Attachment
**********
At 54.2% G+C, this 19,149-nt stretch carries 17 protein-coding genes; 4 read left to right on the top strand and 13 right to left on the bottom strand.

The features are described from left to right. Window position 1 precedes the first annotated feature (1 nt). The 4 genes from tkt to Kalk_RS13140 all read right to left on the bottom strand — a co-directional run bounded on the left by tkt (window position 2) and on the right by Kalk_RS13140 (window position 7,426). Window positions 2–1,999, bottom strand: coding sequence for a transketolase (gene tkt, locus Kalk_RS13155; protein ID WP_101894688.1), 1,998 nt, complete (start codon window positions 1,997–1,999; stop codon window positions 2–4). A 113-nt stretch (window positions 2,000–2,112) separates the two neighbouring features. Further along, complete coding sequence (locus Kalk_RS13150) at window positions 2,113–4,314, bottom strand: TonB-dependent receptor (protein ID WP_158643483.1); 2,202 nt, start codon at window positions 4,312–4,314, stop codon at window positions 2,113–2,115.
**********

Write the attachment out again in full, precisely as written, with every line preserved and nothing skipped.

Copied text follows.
At 54.2% G+C, this 19,149-nt stretch carries 17 protein-coding genes; 4 read left to right on the top strand and 13 right to left on the bottom strand.

The features are described from left to right. Window position 1 precedes the first annotated feature (1 nt). The 4 genes from tkt to Kalk_RS13140 all read right to left on the bottom strand — a co-directional run bounded on the left by tkt (window position 2) and on the right by Kalk_RS13140 (window position 7,426). Window positions 2–1,999, bottom strand: coding sequence for a transketolase (gene tkt, locus Kalk_RS13155; protein ID WP_101894688.1), 1,998 nt, complete (start codon window positions 1,997–1,999; stop codon window positions 2–4). A 113-nt stretch (window positions 2,000–2,112) separates the two neighbouring features. Further along, complete coding sequence (locus Kalk_RS13150) at window positions 2,113–4,314, bottom strand: TonB-dependent receptor (protein ID WP_158643483.1); 2,202 nt, start codon at window positions 4,312–4,314, stop codon at window positions 2,113–2,115.